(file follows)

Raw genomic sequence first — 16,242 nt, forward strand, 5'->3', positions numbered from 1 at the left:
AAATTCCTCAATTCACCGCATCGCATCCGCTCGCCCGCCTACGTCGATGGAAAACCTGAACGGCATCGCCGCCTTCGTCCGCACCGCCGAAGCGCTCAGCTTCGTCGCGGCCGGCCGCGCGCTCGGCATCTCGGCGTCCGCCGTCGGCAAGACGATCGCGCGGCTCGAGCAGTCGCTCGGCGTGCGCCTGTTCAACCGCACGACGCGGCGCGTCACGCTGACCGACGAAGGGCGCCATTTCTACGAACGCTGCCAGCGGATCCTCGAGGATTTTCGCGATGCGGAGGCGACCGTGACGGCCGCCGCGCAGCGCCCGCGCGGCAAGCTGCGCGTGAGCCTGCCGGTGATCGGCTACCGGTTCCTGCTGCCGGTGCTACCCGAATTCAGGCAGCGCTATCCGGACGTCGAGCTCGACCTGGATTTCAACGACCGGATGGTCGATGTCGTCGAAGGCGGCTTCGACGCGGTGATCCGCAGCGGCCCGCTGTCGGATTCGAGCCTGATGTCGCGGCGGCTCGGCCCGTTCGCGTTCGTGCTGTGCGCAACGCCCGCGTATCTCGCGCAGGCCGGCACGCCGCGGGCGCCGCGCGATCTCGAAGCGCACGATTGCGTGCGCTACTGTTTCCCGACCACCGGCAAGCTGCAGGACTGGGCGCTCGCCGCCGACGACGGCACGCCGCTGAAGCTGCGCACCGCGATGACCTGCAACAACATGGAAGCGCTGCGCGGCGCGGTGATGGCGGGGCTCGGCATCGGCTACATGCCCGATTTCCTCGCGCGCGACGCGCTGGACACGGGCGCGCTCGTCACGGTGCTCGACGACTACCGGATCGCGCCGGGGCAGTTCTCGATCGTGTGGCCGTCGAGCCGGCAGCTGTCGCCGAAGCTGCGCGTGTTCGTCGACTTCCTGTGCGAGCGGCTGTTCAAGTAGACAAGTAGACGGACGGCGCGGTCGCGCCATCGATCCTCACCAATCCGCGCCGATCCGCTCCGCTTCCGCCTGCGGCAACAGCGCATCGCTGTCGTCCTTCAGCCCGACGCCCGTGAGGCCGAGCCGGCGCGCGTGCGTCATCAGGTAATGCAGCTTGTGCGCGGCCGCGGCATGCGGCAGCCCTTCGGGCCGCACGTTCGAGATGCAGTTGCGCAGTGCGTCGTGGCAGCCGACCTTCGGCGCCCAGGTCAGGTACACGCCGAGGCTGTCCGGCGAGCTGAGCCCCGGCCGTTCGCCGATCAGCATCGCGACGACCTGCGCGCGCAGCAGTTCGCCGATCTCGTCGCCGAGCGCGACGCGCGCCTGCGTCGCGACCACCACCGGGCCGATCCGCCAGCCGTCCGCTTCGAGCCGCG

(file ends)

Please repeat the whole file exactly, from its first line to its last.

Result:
Raw genomic sequence first — 16,242 nt, forward strand, 5'->3', positions numbered from 1 at the left:
AAATTCCTCAATTCACCGCATCGCATCCGCTCGCCCGCCTACGTCGATGGAAAACCTGAACGGCATCGCCGCCTTCGTCCGCACCGCCGAAGCGCTCAGCTTCGTCGCGGCCGGCCGCGCGCTCGGCATCTCGGCGTCCGCCGTCGGCAAGACGATCGCGCGGCTCGAGCAGTCGCTCGGCGTGCGCCTGTTCAACCGCACGACGCGGCGCGTCACGCTGACCGACGAAGGGCGCCATTTCTACGAACGCTGCCAGCGGATCCTCGAGGATTTTCGCGATGCGGAGGCGACCGTGACGGCCGCCGCGCAGCGCCCGCGCGGCAAGCTGCGCGTGAGCCTGCCGGTGATCGGCTACCGGTTCCTGCTGCCGGTGCTACCCGAATTCAGGCAGCGCTATCCGGACGTCGAGCTCGACCTGGATTTCAACGACCGGATGGTCGATGTCGTCGAAGGCGGCTTCGACGCGGTGATCCGCAGCGGCCCGCTGTCGGATTCGAGCCTGATGTCGCGGCGGCTCGGCCCGTTCGCGTTCGTGCTGTGCGCAACGCCCGCGTATCTCGCGCAGGCCGGCACGCCGCGGGCGCCGCGCGATCTCGAAGCGCACGATTGCGTGCGCTACTGTTTCCCGACCACCGGCAAGCTGCAGGACTGGGCGCTCGCCGCCGACGACGGCACGCCGCTGAAGCTGCGCACCGCGATGACCTGCAACAACATGGAAGCGCTGCGCGGCGCGGTGATGGCGGGGCTCGGCATCGGCTACATGCCCGATTTCCTCGCGCGCGACGCGCTGGACACGGGCGCGCTCGTCACGGTGCTCGACGACTACCGGATCGCGCCGGGGCAGTTCTCGATCGTGTGGCCGTCGAGCCGGCAGCTGTCGCCGAAGCTGCGCGTGTTCGTCGACTTCCTGTGCGAGCGGCTGTTCAAGTAGACAAGTAGACGGACGGCGCGGTCGCGCCATCGATCCTCACCAATCCGCGCCGATCCGCTCCGCTTCCGCCTGCGGCAACAGCGCATCGCTGTCGTCCTTCAGCCCGACGCCCGTGAGGCCGAGCCGGCGCGCGTGCGTCATCAGGTAATGCAGCTTGTGCGCGGCCGCGGCATGCGGCAGCCCTTCGGGCCGCACGTTCGAGATGCAGTTGCGCAGTGCGTCGTGGCAGCCGACCTTCGGCGCCCAGGTCAGGTACACGCCGAGGCTGTCCGGCGAGCTGAGCCCCGGCCGTTCGCCGATCAGCATCGCGACGACCTGCGCGCGCAGCAGTTCGCCGATCTCGTCGCCGAGCGCGACGCGCGCCTGCGTCGCGACCACCACCGGGCCGATCCGCCAGCCGTCCGCTTCGAGCCGCG